Criminal Justice-COLL | History of Social Control in the US
P381 | 31274 | Tillotson

In the United States today over 7 million citizens are under some
form of correctional supervision. Approximately 5 million Americans
are supervised in the community through probation or parole. Another
2 million Americans are housed in the nation’s prisons and jails. So
pervasive is the use of imprisonment in the United States that, at
today’s rates, an estimated 6% of Americans will be incarcerated in
a prison at some point in their lives. Seeing these startling
statistics, the question comes to mind, “How did we get here?”  In
the not too distant past, sanctions such as imprisonment and
probation were used rather sparingly, if they existed at all; yet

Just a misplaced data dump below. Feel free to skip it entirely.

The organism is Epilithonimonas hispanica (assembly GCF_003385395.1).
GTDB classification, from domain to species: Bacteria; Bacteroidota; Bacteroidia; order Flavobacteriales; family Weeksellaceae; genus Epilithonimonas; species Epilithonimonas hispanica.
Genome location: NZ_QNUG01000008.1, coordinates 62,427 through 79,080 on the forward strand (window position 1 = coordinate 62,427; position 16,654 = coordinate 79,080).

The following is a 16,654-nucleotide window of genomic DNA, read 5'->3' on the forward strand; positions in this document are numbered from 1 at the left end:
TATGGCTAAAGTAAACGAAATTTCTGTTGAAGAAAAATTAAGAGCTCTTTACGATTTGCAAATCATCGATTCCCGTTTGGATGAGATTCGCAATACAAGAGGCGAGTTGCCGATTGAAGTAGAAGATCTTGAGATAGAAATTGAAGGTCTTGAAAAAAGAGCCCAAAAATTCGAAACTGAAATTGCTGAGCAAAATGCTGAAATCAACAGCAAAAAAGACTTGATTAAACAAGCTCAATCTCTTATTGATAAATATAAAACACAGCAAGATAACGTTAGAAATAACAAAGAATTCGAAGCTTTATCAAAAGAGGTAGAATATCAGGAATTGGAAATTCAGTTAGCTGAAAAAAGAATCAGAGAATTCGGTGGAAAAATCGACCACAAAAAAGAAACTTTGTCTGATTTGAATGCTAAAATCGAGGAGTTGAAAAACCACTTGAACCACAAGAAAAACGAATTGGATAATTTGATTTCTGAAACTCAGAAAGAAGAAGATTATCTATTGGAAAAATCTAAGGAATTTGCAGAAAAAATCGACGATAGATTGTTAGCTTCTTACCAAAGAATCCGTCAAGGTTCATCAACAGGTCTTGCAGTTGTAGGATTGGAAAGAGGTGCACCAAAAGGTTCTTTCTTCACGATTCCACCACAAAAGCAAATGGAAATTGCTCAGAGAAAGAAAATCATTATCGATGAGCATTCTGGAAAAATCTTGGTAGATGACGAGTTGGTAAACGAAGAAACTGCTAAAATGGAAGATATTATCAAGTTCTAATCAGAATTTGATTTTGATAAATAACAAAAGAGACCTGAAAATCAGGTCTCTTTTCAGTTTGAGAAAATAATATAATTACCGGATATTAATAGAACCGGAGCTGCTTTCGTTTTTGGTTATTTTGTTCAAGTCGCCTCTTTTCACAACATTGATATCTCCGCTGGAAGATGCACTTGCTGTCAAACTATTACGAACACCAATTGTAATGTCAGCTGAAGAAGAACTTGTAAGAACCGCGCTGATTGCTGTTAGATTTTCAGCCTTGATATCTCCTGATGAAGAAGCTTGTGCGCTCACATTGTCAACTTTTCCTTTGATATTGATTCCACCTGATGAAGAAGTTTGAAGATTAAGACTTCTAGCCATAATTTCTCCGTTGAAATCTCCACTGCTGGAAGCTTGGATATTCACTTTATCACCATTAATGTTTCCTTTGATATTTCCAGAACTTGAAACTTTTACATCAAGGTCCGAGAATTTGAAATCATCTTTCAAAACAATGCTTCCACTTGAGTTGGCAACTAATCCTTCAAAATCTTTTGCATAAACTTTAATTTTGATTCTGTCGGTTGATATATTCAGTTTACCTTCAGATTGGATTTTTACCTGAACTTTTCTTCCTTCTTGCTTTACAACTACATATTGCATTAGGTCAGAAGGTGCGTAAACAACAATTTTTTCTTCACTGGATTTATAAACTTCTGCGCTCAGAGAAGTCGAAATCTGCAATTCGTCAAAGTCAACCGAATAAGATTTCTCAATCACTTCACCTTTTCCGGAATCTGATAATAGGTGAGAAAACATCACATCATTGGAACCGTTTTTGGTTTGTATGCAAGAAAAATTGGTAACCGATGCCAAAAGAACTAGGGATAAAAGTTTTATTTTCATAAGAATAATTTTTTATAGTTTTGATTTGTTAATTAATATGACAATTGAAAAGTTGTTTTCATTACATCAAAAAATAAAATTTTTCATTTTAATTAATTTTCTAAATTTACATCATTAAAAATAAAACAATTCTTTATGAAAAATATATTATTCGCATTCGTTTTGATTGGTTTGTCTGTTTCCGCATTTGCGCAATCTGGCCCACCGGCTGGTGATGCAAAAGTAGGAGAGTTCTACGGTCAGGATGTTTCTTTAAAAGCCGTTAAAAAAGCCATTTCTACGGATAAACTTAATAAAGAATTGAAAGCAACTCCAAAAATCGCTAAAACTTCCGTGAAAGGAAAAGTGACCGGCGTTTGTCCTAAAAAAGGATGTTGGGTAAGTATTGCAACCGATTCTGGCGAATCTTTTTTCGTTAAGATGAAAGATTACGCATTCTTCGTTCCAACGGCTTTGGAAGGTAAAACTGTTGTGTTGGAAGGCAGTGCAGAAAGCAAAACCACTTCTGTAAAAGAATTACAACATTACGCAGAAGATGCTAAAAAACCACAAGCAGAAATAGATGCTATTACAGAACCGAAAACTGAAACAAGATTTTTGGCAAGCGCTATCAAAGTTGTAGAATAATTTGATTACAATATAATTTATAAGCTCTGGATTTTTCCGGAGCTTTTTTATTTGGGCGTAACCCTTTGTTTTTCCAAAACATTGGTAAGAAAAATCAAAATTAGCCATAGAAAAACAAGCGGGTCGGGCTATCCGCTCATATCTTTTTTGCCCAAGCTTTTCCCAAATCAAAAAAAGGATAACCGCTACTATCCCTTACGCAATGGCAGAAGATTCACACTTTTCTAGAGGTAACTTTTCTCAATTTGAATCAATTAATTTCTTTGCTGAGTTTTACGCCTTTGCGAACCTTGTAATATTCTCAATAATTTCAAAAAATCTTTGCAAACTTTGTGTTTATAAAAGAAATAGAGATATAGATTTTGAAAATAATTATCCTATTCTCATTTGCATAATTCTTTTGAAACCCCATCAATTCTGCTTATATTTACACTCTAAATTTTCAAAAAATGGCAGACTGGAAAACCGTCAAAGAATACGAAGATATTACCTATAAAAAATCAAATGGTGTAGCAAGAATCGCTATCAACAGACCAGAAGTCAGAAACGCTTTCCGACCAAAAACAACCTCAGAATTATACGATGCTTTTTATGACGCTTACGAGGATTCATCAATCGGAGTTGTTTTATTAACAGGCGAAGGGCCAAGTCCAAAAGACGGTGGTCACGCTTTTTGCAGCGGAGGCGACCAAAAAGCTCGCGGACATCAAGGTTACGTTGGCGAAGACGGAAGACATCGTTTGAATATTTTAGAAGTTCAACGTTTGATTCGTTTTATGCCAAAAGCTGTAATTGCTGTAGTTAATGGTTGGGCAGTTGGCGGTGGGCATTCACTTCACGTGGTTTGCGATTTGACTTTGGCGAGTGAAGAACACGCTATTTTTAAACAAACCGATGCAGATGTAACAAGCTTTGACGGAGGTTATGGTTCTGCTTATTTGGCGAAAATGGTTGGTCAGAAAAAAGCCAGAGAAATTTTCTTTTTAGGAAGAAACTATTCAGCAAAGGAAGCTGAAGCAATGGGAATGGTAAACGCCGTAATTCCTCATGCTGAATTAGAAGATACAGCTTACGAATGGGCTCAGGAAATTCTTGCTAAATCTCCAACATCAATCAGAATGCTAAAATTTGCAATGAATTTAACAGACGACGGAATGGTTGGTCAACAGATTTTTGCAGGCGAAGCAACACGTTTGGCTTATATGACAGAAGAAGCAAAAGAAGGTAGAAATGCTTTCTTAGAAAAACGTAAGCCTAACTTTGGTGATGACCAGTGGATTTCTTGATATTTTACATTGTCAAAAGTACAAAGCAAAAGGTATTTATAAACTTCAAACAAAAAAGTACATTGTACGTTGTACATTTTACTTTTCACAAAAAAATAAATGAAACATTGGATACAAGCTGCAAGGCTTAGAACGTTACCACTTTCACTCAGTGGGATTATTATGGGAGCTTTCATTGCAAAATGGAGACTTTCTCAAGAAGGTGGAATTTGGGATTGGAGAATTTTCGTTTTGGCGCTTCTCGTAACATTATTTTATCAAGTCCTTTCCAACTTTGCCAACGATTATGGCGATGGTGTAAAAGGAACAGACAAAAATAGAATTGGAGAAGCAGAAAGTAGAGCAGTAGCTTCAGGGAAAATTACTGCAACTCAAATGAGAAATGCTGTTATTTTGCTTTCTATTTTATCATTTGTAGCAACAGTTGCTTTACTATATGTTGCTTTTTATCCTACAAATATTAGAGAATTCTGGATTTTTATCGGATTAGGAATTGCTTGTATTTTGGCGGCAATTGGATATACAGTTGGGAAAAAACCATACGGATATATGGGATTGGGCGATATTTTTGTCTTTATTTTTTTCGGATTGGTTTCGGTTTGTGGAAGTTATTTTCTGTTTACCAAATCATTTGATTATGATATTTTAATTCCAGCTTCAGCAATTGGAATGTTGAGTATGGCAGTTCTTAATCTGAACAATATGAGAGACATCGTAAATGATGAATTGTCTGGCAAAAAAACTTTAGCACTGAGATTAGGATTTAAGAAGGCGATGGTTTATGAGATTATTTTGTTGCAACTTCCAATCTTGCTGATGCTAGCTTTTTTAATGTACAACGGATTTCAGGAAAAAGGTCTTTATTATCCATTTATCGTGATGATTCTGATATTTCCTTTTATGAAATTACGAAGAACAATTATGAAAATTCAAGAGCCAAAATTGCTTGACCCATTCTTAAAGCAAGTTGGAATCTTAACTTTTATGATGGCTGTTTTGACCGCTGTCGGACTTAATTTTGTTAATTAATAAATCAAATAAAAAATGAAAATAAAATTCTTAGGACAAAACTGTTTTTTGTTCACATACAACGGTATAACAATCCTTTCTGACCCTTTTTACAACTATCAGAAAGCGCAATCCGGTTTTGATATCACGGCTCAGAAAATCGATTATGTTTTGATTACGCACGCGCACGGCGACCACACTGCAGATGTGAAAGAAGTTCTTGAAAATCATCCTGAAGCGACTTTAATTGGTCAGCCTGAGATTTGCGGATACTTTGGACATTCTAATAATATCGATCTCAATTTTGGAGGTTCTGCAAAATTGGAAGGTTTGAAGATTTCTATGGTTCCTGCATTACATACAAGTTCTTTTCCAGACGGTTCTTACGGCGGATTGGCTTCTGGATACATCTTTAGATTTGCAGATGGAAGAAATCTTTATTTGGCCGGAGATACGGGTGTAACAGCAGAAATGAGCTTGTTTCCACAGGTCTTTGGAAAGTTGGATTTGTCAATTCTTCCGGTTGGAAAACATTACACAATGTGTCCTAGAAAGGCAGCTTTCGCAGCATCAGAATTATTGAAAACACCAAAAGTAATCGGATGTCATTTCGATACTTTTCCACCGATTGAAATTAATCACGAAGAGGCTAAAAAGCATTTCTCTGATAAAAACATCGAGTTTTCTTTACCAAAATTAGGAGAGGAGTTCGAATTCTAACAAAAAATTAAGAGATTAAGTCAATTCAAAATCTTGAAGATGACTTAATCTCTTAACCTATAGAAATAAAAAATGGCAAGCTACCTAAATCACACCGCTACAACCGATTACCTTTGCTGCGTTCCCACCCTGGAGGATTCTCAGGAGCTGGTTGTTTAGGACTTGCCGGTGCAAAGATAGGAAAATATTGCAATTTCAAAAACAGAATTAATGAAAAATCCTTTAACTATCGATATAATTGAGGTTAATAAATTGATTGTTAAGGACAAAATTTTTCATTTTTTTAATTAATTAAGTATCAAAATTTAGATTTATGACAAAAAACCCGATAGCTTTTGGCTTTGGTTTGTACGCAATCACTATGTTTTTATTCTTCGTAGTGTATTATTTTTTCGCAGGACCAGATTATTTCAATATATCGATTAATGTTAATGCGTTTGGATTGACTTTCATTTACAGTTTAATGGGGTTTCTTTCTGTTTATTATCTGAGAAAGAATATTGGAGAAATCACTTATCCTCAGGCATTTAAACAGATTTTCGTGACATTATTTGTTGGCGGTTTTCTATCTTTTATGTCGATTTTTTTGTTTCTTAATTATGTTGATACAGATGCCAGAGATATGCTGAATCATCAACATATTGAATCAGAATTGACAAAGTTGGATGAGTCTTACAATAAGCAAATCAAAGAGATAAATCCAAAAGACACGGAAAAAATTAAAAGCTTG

today both are staples of the response to crime in the United States.

This course will focus on the history of formal social control in
the United States. As methods of formal social control are tied to
how societies understand deviance, we will look at the relationship
between theories of deviance and the development of methods of
formal social control. To that end, we will examine three broad
narratives addressing the development of social control in the
United States. First, class will begin with a discussion of the
early development of the penitentiary and other forms of confinement
in the early to middle years of the 19th century. Then, we will move
to a discussion of the rise and fall of eugenic criminology in the
late 19th and early 20th centuries. Finally, we will end the course
by exploring the massive rise in the usage of imprisonment during
the late 20th century. Throughout the course, special attention will
be paid to how historians have constructed their narratives of
changing social control in the United States.

Course will satisfy:  Intensive writing requirement

Class meeting:  Thursday, 5:45-8:15, SY 210

Instructor:  Steven Tillotson, criminal justice department